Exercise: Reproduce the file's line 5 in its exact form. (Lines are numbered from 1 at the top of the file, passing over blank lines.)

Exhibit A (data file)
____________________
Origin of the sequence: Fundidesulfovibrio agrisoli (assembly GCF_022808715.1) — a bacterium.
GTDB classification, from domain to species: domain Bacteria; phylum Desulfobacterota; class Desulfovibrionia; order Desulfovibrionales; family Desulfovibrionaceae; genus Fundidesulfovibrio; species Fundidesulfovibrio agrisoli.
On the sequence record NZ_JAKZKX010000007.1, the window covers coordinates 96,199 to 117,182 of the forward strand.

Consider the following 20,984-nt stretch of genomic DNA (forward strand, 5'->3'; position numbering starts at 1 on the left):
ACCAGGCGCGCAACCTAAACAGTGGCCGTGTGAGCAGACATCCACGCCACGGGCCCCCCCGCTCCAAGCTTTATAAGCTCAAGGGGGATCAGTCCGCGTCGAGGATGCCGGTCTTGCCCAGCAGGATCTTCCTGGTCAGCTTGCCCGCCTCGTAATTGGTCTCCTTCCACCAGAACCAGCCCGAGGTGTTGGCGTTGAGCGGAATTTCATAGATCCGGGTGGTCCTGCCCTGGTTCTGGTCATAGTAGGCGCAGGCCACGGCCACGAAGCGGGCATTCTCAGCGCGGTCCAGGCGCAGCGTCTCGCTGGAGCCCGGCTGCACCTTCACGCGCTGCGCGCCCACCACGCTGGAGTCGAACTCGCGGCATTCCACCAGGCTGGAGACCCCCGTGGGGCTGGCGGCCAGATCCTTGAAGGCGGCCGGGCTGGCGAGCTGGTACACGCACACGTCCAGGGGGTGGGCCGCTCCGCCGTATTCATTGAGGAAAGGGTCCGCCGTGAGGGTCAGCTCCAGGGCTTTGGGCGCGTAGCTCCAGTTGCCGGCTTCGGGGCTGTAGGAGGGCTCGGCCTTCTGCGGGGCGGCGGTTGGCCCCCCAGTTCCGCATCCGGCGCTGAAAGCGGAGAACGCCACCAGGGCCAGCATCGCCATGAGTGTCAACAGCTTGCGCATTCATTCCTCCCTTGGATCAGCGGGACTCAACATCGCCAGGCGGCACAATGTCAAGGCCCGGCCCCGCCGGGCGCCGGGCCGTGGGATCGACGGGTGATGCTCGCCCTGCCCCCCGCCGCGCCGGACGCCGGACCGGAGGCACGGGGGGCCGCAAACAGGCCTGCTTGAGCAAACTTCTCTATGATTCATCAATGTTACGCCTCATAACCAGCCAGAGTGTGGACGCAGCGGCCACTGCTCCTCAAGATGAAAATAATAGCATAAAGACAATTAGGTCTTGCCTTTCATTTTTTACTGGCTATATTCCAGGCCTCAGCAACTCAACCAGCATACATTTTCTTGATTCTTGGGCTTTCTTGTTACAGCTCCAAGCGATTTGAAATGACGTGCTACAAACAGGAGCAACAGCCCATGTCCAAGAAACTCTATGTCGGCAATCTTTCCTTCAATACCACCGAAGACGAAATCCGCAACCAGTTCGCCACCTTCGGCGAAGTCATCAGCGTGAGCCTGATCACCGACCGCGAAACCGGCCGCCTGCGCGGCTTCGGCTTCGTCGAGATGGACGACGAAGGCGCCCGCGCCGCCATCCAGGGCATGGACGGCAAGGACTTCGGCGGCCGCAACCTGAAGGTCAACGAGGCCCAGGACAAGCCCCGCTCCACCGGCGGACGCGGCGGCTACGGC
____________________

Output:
ACCAGGCGCGCAACCTAAACAGTGGCCGTGTGAGCAGACATCCACGCCACGGGCCCCCCCGCTCCAAGCTTTATAAGCTCAAGGGGGATCAGTCCGCGTCGAGGATGCCGGTCTTGCCCAGCAGGATCTTCCTGGTCAGCTTGCCCGCCTCGTAATTGGTCTCCTTCCACCAGAACCAGCCCGAGGTGTTGGCGTTGAGCGGAATTTCATAGATCCGGGTGGTCCTGCCCTGGTTCTGGTCATAGTAGGCGCAGGCCACGGCCACGAAGCGGGCATTCTCAGCGCGGTCCAGGCGCAGCGTCTCGCTGGAGCCCGGCTGCACCTTCACGCGCTGCGCGCCCACCACGCTGGAGTCGAACTCGCGGCATTCCACCAGGCTGGAGACCCCCGTGGGGCTGGCGGCCAGATCCTTGAAGGCGGCCGGGCTGGCGAGCTGGTACACGCACACGTCCAGGGGGTGGGCCGCTCCGCCGTATTCATTGAGGAAAGGGTCCGCCGTGAGGGTCAGCTCCAGGGCTTTGGGCGCGTAGCTCCAGTTGCCGGCTTCGGGGCTGTAGGAGGGCTCGGCCTTCTGCGGGGCGGCGGTTGGCCCCCCAGTTCCGCATCCGGCGCTGAAAGCGGAGAACGCCACCAGGGCCAGCATCGCCATGAGTGTCAACAGCTTGCGCATTCATTCCTCCCTTGGATCAGCGGGACTCAACATCGCCAGGCGGCACAATGTCAAGGCCCGGCCCCGCCGGGCGCCGGGCCGTGGGATCGACGGGTGATGCTCGCCCTGCCCCCCGCCGCGCCGGACGCCGGACCGGAGGCACGGGGGGCCGCAAACAGGCCTGCTTGAGCAAACTTCTCTATGATTCATCAATGTTACGCCTCATAACCAGCCAGAGTGTGGACGCAGCGGCCACTGCTCCTCAAGATGAAAATAATAGCATAAAGACAATTAGGTCTTGCCTTTCATTTTTTACTGGCTATATTCCAGGCCTCAGCAACTCAACCAGCATACATTTTCTTGATTCTTGGGCTTTCTTGTTACAGCTCCAAGCGATTTGAAATGACGTGCTACAAACAGGAGCAACAGCCCATGTCCAAGAAACTCTATGTCGGCAATCTTTCCTTCAATACCACCGAAGACGAAATCCGCAACCAGTTCGCCACCTTCGGCGAAGTCATCAGCGTGAGCCTGATCACCGACCGCGAAACCGGCCGCCTGCGCGGCTTCGGCTTCGTCGAGATGGACGACGAAGGCGCCCGCGCCGCCATCCAGGGCATGGACGGCAAGGACTTCGGCGGCCGCAACCTGAAGGTCAACGAGGCCCAGGACAAGCCCCGCTCCACCGGCGGACGCGGCGGCTACGGC